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Sixth Science Talk on the Drought Situation in Cambodia

CamboJA, in collaboration with the Open Development Cambodia Organization (ODC), organized the 6th Science Talk on the Drought Situation in Cambodia on 30 January 2024. The event was attended by 35 participants (19 women), including representatives of civil society organizations, university students, and journalists. Thank Mr. Hour Ix, Reginal Drought Management Expert of the Mekong River Commission (MRC), for sharing his experience, knowledge, and expertise on this topic. This activity is funded by USAID through FHI360, under the Civil Society Support (CSS) project, and co-implemented by CamboJA and the Open Development Cambodia Organization (ODC).

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Strategic Environmental Assessment (SEA) partner meeting with the Netherlands Commission for Environmental Assessment

On 20 October 2023, the ODC team traveled to Utrecht City, the Netherlands, to engage in a crucial meeting with Dr. Arend Kolhoff, Technical Secretary of International Cooperation at the Netherlands Commission for Environmental Assessment. ODC has been collaborating closely with the commission on providing inputs to the draft general guidelines for Strategic Environmental Assessment (SEA) and SEA for sand mining along the Mekong and Bassac Rivers in Cambodia. The primary objective of this meeting was to critically update the progress and challenges that have emerged within the area of SEA in recent times. The discussion focused on the ongoing work regarding SEA within the Cambodian context. The National Council for Sustainable Development (NCSD) of the Ministry of Environment of the Kingdom of Cambodia established the National Training Team on Strategic Environmental Assessment (NTTSEA) on 20 December 2022. The team is responsible for arranging and preparing training materials, disseminating SEA knowledge at national and sub-national levels, and raising awareness through a range of meetings, training sessions, and workshops. In addition to their educational activities, NTTSEA has mobilized resources and forged partnerships with NGOs and other stakeholders, in a determined effort to foster a comprehensive training program on SEA. Stay tuned for more updates on this journey towards sustainable development!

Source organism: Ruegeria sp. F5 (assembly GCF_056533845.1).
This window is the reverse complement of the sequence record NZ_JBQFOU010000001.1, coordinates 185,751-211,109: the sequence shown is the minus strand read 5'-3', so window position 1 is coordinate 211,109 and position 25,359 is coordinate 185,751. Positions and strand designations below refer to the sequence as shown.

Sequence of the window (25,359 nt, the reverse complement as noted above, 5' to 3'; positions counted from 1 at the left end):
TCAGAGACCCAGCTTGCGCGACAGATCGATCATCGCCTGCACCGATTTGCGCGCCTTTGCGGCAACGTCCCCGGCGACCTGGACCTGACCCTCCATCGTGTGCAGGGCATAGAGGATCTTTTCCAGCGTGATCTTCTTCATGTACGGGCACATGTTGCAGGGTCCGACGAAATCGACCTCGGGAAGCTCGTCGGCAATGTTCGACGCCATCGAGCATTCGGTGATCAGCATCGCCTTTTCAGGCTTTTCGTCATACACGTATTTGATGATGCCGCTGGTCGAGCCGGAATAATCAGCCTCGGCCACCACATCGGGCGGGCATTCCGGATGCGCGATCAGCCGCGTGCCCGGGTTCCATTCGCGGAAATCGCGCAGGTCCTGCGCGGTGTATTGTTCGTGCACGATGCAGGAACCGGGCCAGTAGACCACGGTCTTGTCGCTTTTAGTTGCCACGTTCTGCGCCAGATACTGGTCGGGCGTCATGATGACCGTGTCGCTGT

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ODC launches a new knowledge-sharing portal called “Learning Platform”

On 04 April 2023, ODC organized an official launch of the online Learning Platform at the Poulo Wai Hotel & Apartment, Phnom Penh, with the participation of 43 people (18 females) from 23 local, national, and international organizations, including cluster member organizations and non-members. Those organizations are NEP, CHRAC, TI, UNDP, BS, CIPL, CIPO, CIYA, Epic Art, WCV, IRAM, 3SPN, HA, FLO, CEDT, ODC, FHI, USAID, KAWSANG, SVC, ADHOC, LAC, and CENTRAL. Twelve of them are from Rattankiri, Kratie, Battambang, Siem Reap, and Kampot. The Learning Platform was developed by Open Development Cambodia (ODC), under financial support from the United States Agency for International Development (USAID)​ in Cambodia through FHI 360 in partnership with the International Center Not-for-Profit Law (ICNL) for the Civil Society Support (CSS) Project. The Learning Platform aims to be a free one-stop-shop knowledge-sharing portal, aggregating best practices and lessons learned by the cluster members of the Civil Society Support (CSS) project. The portal will disseminate data and information for the wider CSO community and other interested stakeholders through its interactive and user-friendly content, available in both Khmer and English, made publicly accessible and free of charge. The contents of the Learning Platform are classified based on the theme, including education, digital social innovation, environmental and NRM, gender and social inclusion, Indigenous Peoples, journalism, civil society, legal resources, and training materials, which the cluster members implement. The platform is now publicly accessible to cluster members and the public. The user can access the platform through the web address (https://learn.opendevelopmentcambodia.net/) or go directly to the Open Development Cambodia website and find the platform on the Menu bar as a sub-page. The launch event is a significant milestone in the development of the Learning Platform. Through this workshop, we aim to officially introduce the platform and gather feedback from all key stakeholders to improve its look, functionality, and user experience. We also call for increased collaboration on data and resource sharing to ensure the long-term sustainability of the platform. Most of the participants expressed their positive thoughts about the Learning Platform. They said it is an innovative platform that they have been looking for and where they can promote their project and organization’s impact to a broader audience and donors. They also learn from other organizations’ success and experiences in project implementation. At the same time, there were questions from participants regarding content management and the data contribution protocol. In conclusion, the official launch workshop of the Online Learning Platform received positive attention from cluster member organizations as well as non-CSS project partners. Through interactive discussion and constructive feedback, we get several consideration inputs for our team for the next action.